We're travelling to the Peak District to visit a very special place owned by the National Trust. After leaving Emma Bridgewater we travelled to Lyme Park on a series of A roads (similar to US highways but not always four lanes) and some M roads (like US interstates). Again all we had to do was to go to the GPS and select Lyme Park. Travelling along we passed lovely vistas. The afternoon skies are now turning blue!
Upon arriving at the entrance we drove the long winding drive up to the car park. We passed this interesting looking structure as we ascended the hill.
We later learned this was used as a hunting lodge and later as a jail for poachers. Continuing up to the mansion we see the lovely Lyme Hall.
Lyme Park was the country home of kings and aristocracy. The estate was granted to Sir Thomas Danyer in 1346 and passed to the Leghs of Lyme by marriage in 1388. It remained in the possession of the Legh family until 1946 when it was given to the National Trust.
The large estate lies in Cheshire in the Peak District. The 1300 acre estate is quite impressive. They do not allow photographs inside as many of the furnishings are on loan from local families. The home is filled with treasures from the Edwardian era, Lyme's Golden Era! The Peak District is stunning and a beautiful setting for Lyme Park.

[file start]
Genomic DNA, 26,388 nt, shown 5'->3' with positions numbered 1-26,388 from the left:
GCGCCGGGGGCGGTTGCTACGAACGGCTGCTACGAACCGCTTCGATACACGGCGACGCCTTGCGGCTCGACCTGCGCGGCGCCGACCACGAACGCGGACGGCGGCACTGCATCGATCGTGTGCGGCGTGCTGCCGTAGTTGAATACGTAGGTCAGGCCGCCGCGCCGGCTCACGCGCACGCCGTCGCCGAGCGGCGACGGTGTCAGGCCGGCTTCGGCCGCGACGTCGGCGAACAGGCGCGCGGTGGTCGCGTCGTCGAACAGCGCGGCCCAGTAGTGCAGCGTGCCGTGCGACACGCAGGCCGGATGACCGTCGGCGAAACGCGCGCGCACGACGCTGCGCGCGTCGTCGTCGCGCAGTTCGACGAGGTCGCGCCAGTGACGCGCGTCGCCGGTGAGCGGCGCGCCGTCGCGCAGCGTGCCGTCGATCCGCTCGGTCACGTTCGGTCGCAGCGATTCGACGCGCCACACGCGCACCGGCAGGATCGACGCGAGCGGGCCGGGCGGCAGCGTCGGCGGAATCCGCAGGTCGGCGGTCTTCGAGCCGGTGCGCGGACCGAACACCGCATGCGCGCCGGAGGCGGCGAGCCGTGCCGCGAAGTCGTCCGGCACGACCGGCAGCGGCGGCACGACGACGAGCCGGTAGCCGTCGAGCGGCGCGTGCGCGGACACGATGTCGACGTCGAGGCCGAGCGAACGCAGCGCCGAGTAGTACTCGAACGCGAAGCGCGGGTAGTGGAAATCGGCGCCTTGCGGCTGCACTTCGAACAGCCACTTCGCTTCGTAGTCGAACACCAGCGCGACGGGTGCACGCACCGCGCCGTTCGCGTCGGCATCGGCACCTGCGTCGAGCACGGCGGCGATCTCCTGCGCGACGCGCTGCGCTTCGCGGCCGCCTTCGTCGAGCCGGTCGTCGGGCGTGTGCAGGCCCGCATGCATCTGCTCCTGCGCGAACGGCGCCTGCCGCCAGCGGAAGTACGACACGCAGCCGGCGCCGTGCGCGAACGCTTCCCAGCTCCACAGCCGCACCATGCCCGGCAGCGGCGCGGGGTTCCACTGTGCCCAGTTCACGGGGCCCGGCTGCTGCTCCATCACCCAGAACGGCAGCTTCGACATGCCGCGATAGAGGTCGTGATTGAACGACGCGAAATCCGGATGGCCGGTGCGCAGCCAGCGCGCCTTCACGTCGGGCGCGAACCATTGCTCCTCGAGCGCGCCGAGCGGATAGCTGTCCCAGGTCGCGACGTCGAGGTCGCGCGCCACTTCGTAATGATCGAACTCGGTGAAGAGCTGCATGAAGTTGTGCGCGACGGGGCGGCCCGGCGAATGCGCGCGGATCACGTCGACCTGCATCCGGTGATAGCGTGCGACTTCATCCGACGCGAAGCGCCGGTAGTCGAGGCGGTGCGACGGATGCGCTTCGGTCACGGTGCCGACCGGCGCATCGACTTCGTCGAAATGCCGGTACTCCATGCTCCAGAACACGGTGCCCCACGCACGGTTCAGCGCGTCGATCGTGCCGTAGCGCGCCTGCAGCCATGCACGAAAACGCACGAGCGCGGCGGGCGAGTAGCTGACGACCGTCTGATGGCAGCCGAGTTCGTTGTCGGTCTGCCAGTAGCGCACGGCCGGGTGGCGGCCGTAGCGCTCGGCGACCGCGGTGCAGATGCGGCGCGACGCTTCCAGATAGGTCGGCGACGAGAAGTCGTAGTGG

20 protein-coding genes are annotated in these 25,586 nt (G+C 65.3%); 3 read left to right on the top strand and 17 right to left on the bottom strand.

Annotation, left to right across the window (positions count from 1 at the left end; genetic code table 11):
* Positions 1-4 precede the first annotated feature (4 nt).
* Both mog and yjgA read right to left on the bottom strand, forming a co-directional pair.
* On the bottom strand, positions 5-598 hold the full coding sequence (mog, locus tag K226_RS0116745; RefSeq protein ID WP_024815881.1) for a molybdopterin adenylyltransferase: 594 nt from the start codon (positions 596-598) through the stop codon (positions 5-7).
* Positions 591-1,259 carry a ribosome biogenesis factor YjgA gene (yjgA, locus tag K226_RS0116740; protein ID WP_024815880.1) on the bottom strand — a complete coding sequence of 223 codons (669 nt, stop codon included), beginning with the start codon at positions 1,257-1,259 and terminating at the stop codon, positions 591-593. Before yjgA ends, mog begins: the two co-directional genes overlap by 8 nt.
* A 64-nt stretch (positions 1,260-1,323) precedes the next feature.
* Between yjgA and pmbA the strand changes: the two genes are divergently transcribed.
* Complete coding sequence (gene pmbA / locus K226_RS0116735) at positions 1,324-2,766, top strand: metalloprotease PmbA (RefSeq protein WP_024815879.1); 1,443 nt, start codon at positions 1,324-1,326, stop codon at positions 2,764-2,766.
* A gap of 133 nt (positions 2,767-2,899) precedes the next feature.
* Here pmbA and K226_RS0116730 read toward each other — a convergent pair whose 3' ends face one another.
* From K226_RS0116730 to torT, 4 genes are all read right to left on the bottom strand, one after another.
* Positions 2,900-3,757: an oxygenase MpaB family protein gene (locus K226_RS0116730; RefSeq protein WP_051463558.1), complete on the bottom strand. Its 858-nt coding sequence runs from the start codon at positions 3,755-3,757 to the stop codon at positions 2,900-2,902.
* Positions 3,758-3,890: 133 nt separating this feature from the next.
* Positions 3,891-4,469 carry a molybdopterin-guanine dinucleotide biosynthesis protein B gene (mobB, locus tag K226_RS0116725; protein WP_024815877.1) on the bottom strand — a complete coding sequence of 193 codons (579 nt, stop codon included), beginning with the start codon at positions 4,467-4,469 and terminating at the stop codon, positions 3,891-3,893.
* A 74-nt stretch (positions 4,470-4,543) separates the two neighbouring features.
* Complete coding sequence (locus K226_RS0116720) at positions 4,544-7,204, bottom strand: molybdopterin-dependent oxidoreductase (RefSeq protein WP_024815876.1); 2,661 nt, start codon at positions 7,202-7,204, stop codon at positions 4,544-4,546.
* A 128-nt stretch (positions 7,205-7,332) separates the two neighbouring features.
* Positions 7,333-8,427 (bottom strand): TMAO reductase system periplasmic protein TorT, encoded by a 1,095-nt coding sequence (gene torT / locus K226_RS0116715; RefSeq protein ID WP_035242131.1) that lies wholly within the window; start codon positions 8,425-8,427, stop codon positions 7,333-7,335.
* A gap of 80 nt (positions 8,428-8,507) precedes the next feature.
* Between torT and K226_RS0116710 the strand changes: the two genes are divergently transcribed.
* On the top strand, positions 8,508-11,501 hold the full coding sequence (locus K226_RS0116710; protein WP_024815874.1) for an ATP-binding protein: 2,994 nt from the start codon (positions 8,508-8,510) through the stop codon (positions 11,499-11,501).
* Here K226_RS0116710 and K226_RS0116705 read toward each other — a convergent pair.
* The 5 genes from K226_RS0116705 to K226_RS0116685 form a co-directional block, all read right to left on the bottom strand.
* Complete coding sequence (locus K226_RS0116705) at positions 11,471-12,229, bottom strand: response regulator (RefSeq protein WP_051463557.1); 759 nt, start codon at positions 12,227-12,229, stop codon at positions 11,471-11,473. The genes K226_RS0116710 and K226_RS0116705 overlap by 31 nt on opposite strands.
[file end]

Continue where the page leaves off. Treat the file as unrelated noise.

We entered the home's interior through the center courtyard.
After viewing the interior we wanted to see the gardens and view the home's exterior from different angles. Let's take a look.
Lyme Hall was used as Pemberly in the BBC production of "Pride and Prejudice". It's where Mr. Darcy met Miss Bennett.
The sunken garden above is the Italian Garden (originally laid out as a Dutch garden). It was created by William Legh and is obviously filled with formal flower beds and a central fountain. This garden is amazing! There are four cherub statues featuring earth, fire, air and water.
Before leaving Lyme Hall we decided to visit their tearoom and have some refreshment. All of the National Trust places that we visited had lovely tearooms. It's one more way you can support their efforts to keep up their wonderful properties. We were told if it were not for the National Trust most of the properties we visited would have fallen into ruin.
Driving down the winding driveway we spotted a small herd of red deer.
Lyme Park is a lovely place to visit. I can see why many families in the area come here to enjoy the lovely surroundings.
Here is a map of Lyme Park to give you an idea of its size.
The pamphlet above shows the actual front view of Lyme Hall.